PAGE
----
Decentralisation is freedom from government control and influence. It can refer to the means of exchange as well as the ledger or even ownership.
Gold is centralised, which means because of its physical nature it cannot be easily stolen if it is stored in a secure and insured vault. Its means of exchange is centralised which has benefits as it means that it cannot be hacked digitally.
Glint’s clients know their gold is secured in a Brinks Vault in Switzerland. Brinks is insured by Lloyds of London and their policy covers the replacement value of Glint client’s Gold as held in their vault.
Gold is not concentrated in one particular country – in terms of both mining and ownership (see above). Gold is mined in many countries – the World Gold Council provides data on gold production for over 40 countries – and although China is the largest producer in the world, it accounts for around 11% of the global total.
The Bitcoin community see the decentralised nature of Bitcoin as one of its main strengths that define its value, however the perceived independence that decentralisation gives is misplaced because:
• Blockchain: The distributed ledger is inherent to Bitcoin’s nature. However, although a distributed ledger has some benefits it is of less use when the nature and value of the currency is centralised.
• Although Blockchain is in place, people increasingly buy Bitcoin through exchanges which use centralised ledgers.
• Bitcoin miners are centralised in physical premises that rely on centralised human /energy resources. This means that there is a risk that they could be shut down by governments easily – for example, around 65% of Bitcoin mining originates from China. Government intervention could cause huge issues on a global scale and lead to price increases in mining costs as well as devaluation of Bitcoin.
• There is a risk that governments could severely curtail Bitcoin to the point where it loses its ambitions to become a global alternative currency – currently Bitcoin can remain anonymous, while this is the case, increased regulation and state interference could be more likely.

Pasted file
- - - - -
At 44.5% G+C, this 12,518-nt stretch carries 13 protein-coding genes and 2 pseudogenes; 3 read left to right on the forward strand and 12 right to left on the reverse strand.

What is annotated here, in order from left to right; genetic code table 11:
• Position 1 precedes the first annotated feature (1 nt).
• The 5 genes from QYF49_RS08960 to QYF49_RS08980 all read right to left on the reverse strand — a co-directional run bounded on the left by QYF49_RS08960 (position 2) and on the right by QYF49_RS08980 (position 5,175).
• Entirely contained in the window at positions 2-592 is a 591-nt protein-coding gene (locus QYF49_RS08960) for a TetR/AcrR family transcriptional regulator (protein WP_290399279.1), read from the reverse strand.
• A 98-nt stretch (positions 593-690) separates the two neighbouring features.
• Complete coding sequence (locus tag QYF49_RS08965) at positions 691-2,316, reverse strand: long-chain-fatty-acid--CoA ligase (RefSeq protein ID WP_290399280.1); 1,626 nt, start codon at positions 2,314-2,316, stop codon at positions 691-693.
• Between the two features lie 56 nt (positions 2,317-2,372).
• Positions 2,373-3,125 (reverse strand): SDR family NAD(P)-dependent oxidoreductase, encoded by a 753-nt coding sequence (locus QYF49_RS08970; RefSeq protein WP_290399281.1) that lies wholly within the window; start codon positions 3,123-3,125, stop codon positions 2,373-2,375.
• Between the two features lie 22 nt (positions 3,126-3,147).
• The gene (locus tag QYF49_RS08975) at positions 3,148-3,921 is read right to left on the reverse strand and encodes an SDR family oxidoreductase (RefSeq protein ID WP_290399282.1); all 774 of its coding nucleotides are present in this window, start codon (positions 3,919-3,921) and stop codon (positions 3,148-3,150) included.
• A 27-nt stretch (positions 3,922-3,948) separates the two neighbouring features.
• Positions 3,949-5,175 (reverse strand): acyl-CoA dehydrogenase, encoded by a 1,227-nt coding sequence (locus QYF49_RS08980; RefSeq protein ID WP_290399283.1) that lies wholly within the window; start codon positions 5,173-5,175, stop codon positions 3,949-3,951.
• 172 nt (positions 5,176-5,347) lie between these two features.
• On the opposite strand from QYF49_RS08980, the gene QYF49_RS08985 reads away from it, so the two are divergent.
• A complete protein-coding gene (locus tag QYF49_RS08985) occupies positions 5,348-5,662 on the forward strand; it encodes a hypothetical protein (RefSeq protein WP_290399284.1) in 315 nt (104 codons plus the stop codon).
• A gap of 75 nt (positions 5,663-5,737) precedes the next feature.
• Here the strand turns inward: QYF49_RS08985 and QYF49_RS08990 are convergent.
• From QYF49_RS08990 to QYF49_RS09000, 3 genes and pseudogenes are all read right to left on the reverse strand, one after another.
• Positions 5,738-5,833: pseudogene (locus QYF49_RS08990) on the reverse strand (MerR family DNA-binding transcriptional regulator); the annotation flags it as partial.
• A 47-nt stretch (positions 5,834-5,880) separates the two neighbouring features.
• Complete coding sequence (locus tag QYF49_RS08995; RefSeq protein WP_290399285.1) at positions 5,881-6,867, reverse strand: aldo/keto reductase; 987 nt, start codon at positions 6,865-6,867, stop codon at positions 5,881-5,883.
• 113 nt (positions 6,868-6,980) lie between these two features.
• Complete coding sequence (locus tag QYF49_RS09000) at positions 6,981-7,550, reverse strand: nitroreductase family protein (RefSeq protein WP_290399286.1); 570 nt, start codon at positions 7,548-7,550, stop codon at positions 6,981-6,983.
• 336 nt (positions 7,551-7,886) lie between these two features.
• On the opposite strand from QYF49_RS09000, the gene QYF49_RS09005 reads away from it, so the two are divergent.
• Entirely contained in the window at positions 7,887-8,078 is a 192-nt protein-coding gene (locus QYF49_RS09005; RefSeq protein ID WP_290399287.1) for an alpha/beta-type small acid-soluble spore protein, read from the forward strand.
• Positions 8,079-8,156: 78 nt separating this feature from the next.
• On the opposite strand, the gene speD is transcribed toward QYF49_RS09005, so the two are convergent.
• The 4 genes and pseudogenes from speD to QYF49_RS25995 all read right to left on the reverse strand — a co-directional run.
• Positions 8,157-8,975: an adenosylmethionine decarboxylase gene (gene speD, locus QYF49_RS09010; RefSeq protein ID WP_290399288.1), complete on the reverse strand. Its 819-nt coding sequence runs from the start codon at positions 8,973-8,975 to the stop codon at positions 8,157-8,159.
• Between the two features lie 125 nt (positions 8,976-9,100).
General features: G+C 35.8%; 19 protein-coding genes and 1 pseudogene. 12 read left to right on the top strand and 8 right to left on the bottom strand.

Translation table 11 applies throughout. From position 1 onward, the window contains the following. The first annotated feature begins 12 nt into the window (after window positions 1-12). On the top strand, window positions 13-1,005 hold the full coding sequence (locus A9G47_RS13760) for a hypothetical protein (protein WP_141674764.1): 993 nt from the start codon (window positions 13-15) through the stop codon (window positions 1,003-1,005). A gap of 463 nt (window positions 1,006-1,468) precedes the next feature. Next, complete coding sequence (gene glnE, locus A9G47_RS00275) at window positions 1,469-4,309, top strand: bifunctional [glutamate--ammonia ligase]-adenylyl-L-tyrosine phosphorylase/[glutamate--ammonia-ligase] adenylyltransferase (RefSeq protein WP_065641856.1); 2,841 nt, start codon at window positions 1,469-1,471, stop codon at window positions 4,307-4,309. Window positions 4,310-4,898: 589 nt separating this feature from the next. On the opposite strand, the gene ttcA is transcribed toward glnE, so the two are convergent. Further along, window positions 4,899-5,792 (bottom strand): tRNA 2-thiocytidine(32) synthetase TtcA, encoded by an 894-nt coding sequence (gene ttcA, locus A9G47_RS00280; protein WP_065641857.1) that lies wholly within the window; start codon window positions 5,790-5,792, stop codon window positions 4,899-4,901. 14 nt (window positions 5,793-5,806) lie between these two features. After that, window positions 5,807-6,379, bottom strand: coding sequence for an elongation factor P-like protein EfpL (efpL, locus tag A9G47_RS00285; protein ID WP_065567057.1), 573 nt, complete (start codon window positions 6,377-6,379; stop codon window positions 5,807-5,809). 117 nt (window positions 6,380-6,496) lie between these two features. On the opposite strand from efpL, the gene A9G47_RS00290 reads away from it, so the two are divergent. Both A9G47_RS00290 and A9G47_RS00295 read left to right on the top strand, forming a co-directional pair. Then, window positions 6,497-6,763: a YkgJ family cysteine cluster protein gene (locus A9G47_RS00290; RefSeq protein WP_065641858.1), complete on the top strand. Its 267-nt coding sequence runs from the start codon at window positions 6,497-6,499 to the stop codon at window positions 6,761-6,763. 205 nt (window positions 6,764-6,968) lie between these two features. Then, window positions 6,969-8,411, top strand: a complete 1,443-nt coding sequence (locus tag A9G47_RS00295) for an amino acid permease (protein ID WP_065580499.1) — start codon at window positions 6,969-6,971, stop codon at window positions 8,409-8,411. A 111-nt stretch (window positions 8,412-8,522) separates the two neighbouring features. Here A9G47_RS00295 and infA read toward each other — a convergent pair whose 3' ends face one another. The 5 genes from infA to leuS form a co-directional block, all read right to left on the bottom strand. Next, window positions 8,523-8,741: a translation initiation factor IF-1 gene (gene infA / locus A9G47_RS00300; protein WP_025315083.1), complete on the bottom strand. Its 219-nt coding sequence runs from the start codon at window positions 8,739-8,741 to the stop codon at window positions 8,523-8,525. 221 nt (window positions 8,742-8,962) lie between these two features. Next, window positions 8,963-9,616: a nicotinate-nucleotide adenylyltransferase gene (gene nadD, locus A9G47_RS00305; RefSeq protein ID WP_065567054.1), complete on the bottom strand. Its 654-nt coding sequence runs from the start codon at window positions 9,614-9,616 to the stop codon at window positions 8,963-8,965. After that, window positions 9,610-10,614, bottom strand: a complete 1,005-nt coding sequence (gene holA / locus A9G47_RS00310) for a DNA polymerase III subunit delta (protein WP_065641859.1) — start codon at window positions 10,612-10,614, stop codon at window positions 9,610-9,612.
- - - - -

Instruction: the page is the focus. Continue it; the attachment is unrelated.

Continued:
Bitcoin exchanges which have seen huge thefts via hacking. E.g. clients of Mt.Gox lost over 850,000 Bitcoin in 2014. Last year, a data breach saw the personal details of 270,000 crypto users published online.
• ENERGY CONSUMPTION
Many gold mining companies adhere to the World Gold Council’s Responsible Gold Mining Principles, which cover ESG criteria for the industry, including environmental topics such as water management and climate change.
Gold is created naturally. Once a unit of gold is mined and extracted, it does not consume further energy and can be transacted or used as a store of value without detriment to the planet.
Cambridge University have calculated that operating and maintaining the Bitcoin blockchain and its transactions requires extremely large amounts of energy estimated to be the equivalent of that used by a country of over 200m people, around 3 times the UK population.
Bitcoin requires mining and therefore considerable energy consumption for not just creation but all transactions. Currently, 60% of Bitcoin mining originates in China, with a huge carbon footprint – expected to hit 130.50 million metric tons of carbon emission by 2024.
Physical gold can be transferred anonymously. Physical gold can be taken across borders, although with be subject to customs checks and restrictions.
However, digital gold through Glint isn’t anonymous. All Glint customers have their identity verified in line with global laws relating to financial crime.
Bitcoin wallets can remain anonymous if the holder wishes to ensure this. This means that instant payments between accounts remain anonymous and can be untraceable. These payments can also be borderless.
This can be viewed as a threat to government and suggests that increased regulation and state intervention is likely to control or curtail Bitcoin.
• STOOD THE TEST OF TIME
Gold has been used as money for at least 3,000 years. It has survived as money and a medium of exchange through the greatest of disruptions including world wars, dramatic leaps in technology, government intervention as well as seismic shifts in social frameworks and politics. Over time, gold has proven to be a reliable hedge against inflation and uncertainty.
The nature of anything defined by human beings is subject to corruption, sometimes with the best intent. Gold is created naturally and is a finite resource – this is part of its intrinsic value.
As yet, Bitcoin has not had to face any of these challenges and is therefore untested over time.
Whether you’re a goldbug or a Bitcoiner, it’s sure to be a fascinating debate.
Register HERE to watch live on the Stansberry Research YouTube channel.